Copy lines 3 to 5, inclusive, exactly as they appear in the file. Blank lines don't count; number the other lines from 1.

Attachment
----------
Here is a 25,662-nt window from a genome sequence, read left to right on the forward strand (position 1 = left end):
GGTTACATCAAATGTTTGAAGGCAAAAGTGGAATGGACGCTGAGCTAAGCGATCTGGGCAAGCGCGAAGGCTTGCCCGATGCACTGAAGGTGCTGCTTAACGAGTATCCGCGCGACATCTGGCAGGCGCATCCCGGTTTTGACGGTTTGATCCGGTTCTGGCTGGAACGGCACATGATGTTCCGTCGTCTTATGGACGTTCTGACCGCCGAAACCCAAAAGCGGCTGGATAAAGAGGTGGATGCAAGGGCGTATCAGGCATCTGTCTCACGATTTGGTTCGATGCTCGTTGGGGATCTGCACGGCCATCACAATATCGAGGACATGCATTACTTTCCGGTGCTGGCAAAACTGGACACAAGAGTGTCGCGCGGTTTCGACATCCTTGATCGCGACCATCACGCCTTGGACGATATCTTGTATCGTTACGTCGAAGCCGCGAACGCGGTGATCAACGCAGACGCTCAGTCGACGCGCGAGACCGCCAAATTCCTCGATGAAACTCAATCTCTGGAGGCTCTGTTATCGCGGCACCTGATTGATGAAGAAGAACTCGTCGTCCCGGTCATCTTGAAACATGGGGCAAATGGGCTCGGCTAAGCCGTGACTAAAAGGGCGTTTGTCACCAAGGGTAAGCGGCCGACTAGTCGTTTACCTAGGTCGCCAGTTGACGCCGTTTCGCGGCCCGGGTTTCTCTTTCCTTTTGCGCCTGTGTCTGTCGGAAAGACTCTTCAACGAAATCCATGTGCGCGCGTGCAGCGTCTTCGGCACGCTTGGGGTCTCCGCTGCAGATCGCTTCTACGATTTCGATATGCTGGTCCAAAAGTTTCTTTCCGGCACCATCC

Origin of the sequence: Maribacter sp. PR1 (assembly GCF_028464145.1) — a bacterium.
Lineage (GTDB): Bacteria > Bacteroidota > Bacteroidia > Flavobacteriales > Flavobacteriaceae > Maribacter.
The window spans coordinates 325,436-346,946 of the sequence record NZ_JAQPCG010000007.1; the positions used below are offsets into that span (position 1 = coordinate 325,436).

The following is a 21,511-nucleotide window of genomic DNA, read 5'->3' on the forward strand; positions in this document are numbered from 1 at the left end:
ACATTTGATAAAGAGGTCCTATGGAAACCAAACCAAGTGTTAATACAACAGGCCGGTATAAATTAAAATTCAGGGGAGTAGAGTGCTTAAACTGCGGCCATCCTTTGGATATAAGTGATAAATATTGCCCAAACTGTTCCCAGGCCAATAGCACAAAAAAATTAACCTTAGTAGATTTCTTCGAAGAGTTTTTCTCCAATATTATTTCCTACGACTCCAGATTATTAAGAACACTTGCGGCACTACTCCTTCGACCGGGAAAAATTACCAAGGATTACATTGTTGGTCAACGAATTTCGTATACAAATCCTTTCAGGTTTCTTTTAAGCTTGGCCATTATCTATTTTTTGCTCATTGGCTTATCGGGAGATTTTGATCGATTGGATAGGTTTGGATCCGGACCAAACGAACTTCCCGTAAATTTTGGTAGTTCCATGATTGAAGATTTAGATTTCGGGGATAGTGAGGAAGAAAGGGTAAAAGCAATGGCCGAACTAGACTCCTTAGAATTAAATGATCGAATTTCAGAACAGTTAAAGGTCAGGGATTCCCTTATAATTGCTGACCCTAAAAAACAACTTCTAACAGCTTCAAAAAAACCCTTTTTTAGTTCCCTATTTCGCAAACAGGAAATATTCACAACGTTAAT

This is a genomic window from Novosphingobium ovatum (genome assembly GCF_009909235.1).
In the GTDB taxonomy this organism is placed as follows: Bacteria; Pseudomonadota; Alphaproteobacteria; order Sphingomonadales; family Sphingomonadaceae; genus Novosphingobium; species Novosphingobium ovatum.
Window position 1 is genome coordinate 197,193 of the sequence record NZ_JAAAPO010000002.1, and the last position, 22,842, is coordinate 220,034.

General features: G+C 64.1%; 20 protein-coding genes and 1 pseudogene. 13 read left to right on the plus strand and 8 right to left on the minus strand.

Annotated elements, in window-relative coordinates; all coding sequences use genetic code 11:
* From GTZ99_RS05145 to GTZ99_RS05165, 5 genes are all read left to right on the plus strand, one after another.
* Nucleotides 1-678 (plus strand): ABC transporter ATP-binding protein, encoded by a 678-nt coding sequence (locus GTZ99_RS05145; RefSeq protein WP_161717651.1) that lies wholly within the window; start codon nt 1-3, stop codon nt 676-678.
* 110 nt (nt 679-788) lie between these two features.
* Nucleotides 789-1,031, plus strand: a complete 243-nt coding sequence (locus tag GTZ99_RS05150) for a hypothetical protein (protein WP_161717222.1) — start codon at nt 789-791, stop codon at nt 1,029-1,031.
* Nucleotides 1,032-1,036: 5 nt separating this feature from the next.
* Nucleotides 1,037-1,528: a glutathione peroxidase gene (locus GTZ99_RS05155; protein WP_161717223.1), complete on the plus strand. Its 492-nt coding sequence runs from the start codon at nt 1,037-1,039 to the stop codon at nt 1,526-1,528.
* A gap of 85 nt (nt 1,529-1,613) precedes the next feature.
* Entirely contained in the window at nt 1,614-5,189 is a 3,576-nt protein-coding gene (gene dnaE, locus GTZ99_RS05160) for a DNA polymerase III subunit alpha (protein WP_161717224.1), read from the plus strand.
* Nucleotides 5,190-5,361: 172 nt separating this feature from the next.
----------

Origin of the sequence: Maribacter sp. PR1 (assembly GCF_028464145.1) — a bacterium.
Lineage (GTDB): Bacteria > Bacteroidota > Bacteroidia > Flavobacteriales > Flavobacteriaceae > Maribacter.
The window spans coordinates 325,436-346,946 of the sequence record NZ_JAQPCG010000007.1; the positions used below are offsets into that span (position 1 = coordinate 325,436).